Keeping cool in hot weather

 

Tips for staying healthy in the sun

Summer is here, so as we prepare for weekends away and summer day trips take a minute to read our sun safety advice, and get to know what health help is available nearby. You can use the free Health Help Now app to see opening times for pharmacies and get advice for common summer health complaints..

Make sure you:

  • drink plenty of water
  • stay in the shade between 11am – 3pm
  • take rest breaks if you’re out and about
  • wear sunscreen above SPF15 and cover up in the sun.

Key advice in hot weather includes:

  • Plan ahead to make sure you have enough supplies, such as water, food and any medications you need.
  • Avoid the heat: stay out of the sun and don’t go out between 11am and 3pm (the hottest part of the day) if you’re vulnerable to the effects of heat.
  • Drink cold drinks regularly, such as water and fruit juice. Avoid tea, coffee and alcohol. Take water with you if travelling.
  • Never leave anyone in a closed, parked vehicle, especially infants, older people, young children or animals.
  • Shut windows and pull down the shades when it is hotter outside. If it’s safe, open them for ventilation when it is cooler.
  • Keep rooms cool by using shades or reflective material outside the windows. If this isn’t possible, use light-coloured curtains and keep them closed (metallic blinds and dark curtains can make the room hotter). Identify the coolest room in the house so you know where to go to keep cool.
  • Have cool baths or showers, and splash yourself with cool water.
  • Stay tuned to the weather forecast on the radio or TV, or at the Met Office website.
  • Wear loose, cool clothing, and a hat if you go outdoors. Wear UV sunglasses to reduce UV exposure to eyes and apply a sunscreen of at least SPF15 with UVA protection.

Posters for your workplace, home or community

Download and print copies of the summer posters (PDF, 3.3 MB) for your workplace.

If you are having trouble printing the posters above, you can print them in a smaller size (PDF, 1.1 MB).

Where to get the right advice and treatment

As always, people are urged not to go to A&E or call 999 unless it’s an emergency. If you are in any doubt, NHS111 can help you get the right treatment or you can find more information on the NHS website: www.nhs.uk/Livewell/Summerhealth/Pages/Heatwave.aspx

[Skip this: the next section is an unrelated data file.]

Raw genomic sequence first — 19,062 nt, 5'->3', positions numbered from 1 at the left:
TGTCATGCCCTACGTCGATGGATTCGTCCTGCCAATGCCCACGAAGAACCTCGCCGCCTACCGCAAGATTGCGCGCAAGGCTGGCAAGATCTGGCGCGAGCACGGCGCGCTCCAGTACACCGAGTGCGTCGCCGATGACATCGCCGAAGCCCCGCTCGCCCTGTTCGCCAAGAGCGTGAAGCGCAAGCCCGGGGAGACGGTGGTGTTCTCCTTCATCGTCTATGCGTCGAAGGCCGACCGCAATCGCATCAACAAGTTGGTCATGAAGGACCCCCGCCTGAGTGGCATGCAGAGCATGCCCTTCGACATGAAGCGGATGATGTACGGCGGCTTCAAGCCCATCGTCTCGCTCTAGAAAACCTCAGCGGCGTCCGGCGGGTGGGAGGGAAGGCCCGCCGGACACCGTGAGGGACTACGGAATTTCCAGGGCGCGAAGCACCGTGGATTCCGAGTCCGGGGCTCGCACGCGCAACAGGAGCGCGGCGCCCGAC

The free web and downloadable Health Help Now app can be used to check your symptoms or to find out when and where local services are open. It can be downloaded to mobile phones (from the App Store and Google Play store), tablets, laptops and desktop computers from www.healthhelpnow-nhs.net

Heatwave and protecting vulnerable people

Heatwave alerts are often announced during July and August, and there is some key advice from health experts to help everyone stay safe and well in the sun.

Vulnerable people are at the most risk when temperatures start to soar. As most heat-related health problems occur in the first two days of a heatwave (temperatures over 70 C), it’s important to make sure we are all prepared to reduce harm from a potential heatwave. We work with Kent County Council and other partners to prepare for heatwaves and alert the public.

Health and social care workers identify the people they care for who are most at risk and make plans to protect them if a heatwave happens. When a heatwave is forecast, staff start checking on vulnerable people and make sure steps are taken to protect them.

Who is at risk?

The heat can affect anyone, but some people may be more at risk, including:

  • older people, especially those over 75
  • babies and young children
  • people with a serious chronic condition, particularly dementia, heart, breathing or mobility problems
  • people with serious mental health problems
  • people on certain medications, including those that affect sweating and temperature control (for example diuretics, antihistamines, beta-blockers and antipsychotics)
  • people who are already ill and dehydrated (for example from gastroenteritis)
  • people who misuse alcohol or drugs
  • people who are physically active (for example soldiers, athletes, hikers and manual workers)
  • homeless people

Watch out for signs of dehydration and heat exhaustion.

What can you do?

A few simple steps can help protect yourself and others during hot weather.

Make sure that you and your friends and neighbours are ready and equipped for a heatwave. check up on friends, relatives and neighbours who may be less able to look after themselves and make sure they have enough supplies, such as food, water and any medication they need.

The links below provide further advice about how to protect yourself and others:

If you need medical assistance and it’s not an emergency call 111 or visit NHS.

Further information:

General summer health advice:

More advice on Keeping cool in Kent: www.kent.gov.uk/heatwave

Heatwave Plan for England: www.gov.uk/government/publications/heatwave-plan-for-england

NHS “Cover up Mate” campaign: www.nhs.uk/livewell/skin/pages/sunsafe.aspx